State v. McCoy

Annotate this Case

283 S.E.2d 788 (1981)

STATE of North Carolina v. Jesse Hamilton McCOY

No. 34.

Supreme Court of North Carolina.

November 3, 1981.

*791 Rufus L. Edmisten, Atty. Gen. by James W. Lea, III, Associate Atty. Gen., Raleigh, for the State.

Eugene F. Dauchert, Jr., Durham, for defendant-appellant.

HUSKINS, Justice:

Does an indigent defendant in an action under G.S. 49-2, who receives a sentence of *792 imprisonment suspended on condition that he pay child support, have a constitutional right to appointed counsel? We decline to answer the question posed because it is not properly before us.

Being the father of an illegitimate child is no crime. The only prosecution authorized by Chapter 49 of the General Statutes is grounded on the willful neglect or refusal of any parent to support and maintain his or her illegitimate childthe paternity itself is no crime. State v. Green, 277 N.C. 188, 176 S.E.2d 756 (1970). The question of paternity, although a preliminary requisite to conviction, is merely incidental to the prosecution for nonsupport. State v. Robinson, 236 N.C. 408, 72 S.E.2d 857 (1952); State v. Ellis, 262 N.C. 446, 137 S.E.2d 840 (1964). The father of an illegitimate child may be convicted of failure to support such child when, and only when, it is established beyond a reasonable doubt that such failure was willful, that is, without just cause, excuse or justification. The willfulness of the failure to support is an essential ingredient of the offense, must be charged in the warrant or bill of indictment and proven beyond a reasonable doubt. State v. Robinson, 245 N.C. 10, 95 S.E.2d 126 (1956). Willfulness is not presumed from a failure to support. State v. Cook, 207 N.C. 261, 176 S.E. 757 (1934).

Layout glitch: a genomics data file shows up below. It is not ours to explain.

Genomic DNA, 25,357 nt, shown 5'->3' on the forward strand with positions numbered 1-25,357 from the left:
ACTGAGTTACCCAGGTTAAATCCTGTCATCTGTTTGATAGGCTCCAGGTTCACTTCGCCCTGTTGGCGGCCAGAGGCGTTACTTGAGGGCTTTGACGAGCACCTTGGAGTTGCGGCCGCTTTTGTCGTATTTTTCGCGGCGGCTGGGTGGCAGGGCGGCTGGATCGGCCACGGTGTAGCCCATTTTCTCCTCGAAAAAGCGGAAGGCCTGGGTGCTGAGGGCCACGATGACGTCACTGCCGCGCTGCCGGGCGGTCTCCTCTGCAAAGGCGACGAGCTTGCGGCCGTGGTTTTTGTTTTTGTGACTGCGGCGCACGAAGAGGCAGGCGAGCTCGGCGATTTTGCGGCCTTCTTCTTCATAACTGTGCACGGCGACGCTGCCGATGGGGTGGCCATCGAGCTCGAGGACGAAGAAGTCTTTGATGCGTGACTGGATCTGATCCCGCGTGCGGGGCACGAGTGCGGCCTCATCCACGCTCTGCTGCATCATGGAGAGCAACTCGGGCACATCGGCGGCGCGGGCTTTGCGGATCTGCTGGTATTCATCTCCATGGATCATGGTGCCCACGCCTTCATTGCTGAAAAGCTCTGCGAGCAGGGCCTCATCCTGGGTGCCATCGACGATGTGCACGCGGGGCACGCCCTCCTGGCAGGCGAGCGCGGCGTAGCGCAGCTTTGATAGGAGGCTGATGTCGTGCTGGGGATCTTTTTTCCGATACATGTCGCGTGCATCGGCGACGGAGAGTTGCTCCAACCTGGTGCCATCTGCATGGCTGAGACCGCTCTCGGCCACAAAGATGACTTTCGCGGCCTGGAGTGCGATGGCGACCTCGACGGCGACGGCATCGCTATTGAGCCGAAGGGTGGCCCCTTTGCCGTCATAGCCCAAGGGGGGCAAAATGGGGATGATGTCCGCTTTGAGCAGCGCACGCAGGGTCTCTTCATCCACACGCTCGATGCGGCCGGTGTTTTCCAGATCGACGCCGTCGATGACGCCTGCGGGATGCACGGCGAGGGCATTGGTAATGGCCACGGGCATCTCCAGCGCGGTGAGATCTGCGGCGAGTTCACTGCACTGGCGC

The ruling of Judge Read on defendant's motion for appropriate relief is not yet ripe for appellate review because the trial court has not determined whether defendant has willfully failed to comply with the 30 March 1978 judgment and has not invoked the four-month suspended sentence. If defendant has not willfully failed to comply with said judgment, that ends the matter. Defendant may not be imprisoned or otherwise punished because he has not been found in contempt. If it be determined that he is in contempt as a result of which the suspended sentence is invoked, defendant may appeal as of right to the Court of Appeals to review that decision, and Judge Read's ruling on his motion for appropriate relief is subject to review as part of that appeal. G.S. 15A-1422(c)(1).

The case is remanded to the trial court for trial of the issue whether defendant has willfully failed to comply with the conditions upon which the four-month prison sentence was suspended and whether the suspended sentence should be invoked.

For the reasons stated, we conclude that certiorari was improvidently granted. The writ is vacated and the case remanded for further proceedings consistent with this opinion.